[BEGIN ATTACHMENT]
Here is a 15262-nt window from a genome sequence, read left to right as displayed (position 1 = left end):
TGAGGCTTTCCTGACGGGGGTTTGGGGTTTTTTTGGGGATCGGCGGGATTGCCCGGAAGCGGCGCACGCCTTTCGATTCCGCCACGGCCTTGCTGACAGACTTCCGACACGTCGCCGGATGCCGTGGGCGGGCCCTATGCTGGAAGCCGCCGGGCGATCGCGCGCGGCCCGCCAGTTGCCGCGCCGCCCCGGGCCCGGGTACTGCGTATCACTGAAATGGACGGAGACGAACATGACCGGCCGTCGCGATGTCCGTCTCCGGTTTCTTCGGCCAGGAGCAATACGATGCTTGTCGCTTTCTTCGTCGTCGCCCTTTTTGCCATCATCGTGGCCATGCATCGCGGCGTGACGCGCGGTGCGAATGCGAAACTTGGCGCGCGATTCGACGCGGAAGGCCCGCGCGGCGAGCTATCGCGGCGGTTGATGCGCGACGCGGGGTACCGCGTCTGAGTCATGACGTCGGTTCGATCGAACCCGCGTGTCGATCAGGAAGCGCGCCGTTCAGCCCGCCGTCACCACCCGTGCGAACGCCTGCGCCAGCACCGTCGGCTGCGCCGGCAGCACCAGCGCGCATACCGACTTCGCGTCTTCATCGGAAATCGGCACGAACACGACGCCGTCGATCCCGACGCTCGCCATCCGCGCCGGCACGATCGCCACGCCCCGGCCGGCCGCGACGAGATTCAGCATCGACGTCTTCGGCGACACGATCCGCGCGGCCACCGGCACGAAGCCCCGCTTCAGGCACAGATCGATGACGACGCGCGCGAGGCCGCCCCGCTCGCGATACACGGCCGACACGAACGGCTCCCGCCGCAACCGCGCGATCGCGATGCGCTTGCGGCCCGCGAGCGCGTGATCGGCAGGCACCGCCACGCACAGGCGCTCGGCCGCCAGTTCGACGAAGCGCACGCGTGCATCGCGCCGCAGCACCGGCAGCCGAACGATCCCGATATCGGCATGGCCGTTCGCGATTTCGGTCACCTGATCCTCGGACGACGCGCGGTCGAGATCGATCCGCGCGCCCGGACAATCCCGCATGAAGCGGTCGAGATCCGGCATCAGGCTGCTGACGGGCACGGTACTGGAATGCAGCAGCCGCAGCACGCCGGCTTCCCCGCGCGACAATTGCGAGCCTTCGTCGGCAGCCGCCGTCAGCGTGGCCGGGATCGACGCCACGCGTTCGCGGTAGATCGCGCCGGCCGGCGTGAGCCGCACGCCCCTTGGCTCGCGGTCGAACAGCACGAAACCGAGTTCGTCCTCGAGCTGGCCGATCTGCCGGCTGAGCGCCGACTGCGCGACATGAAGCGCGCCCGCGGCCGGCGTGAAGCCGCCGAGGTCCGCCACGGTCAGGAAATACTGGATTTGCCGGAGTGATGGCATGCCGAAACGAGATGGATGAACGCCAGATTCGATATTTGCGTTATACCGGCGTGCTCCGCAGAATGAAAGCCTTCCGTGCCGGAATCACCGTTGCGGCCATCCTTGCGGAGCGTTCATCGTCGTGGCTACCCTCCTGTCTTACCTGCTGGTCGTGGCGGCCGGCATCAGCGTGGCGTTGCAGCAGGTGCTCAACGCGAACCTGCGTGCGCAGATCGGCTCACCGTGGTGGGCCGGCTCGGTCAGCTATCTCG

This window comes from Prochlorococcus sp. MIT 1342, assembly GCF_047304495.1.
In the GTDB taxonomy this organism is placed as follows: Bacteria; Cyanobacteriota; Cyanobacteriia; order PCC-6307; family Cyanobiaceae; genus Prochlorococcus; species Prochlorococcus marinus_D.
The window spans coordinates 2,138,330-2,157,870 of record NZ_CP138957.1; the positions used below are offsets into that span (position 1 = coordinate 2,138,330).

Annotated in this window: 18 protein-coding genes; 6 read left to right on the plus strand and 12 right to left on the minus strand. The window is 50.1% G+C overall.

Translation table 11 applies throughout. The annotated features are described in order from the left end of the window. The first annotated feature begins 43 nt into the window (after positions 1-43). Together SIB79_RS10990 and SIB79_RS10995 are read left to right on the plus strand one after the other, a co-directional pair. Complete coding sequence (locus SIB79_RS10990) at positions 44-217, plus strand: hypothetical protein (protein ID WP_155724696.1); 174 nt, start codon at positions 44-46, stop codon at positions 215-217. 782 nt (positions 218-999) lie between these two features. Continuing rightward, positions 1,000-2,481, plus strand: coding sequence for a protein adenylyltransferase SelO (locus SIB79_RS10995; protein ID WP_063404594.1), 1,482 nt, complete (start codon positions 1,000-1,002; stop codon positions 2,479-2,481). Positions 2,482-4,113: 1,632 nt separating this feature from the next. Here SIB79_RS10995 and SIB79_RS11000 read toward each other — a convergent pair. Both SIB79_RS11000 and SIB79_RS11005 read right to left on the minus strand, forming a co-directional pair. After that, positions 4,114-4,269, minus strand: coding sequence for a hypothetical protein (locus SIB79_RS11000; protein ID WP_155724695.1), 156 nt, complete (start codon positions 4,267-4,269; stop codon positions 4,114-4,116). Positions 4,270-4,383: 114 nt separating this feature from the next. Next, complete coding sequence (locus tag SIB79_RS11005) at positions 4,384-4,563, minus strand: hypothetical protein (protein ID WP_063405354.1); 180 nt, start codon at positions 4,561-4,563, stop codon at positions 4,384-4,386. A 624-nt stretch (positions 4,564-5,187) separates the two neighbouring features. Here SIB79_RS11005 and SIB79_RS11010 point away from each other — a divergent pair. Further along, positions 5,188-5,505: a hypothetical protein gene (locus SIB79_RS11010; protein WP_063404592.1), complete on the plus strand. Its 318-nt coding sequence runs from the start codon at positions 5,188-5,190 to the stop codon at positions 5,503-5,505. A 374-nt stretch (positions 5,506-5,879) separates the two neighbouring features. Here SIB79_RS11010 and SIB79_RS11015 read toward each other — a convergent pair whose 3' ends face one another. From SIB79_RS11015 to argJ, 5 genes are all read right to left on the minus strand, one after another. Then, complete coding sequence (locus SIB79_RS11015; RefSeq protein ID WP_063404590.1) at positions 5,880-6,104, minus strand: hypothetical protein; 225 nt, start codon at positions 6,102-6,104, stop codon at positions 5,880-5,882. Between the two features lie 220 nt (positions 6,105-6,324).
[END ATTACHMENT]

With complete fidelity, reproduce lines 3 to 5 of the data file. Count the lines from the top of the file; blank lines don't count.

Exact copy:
This window comes from Prochlorococcus sp. MIT 1342, assembly GCF_047304495.1.
In the GTDB taxonomy this organism is placed as follows: Bacteria; Cyanobacteriota; Cyanobacteriia; order PCC-6307; family Cyanobiaceae; genus Prochlorococcus; species Prochlorococcus marinus_D.
The window spans coordinates 2,138,330-2,157,870 of record NZ_CP138957.1; the positions used below are offsets into that span (position 1 = coordinate 2,138,330).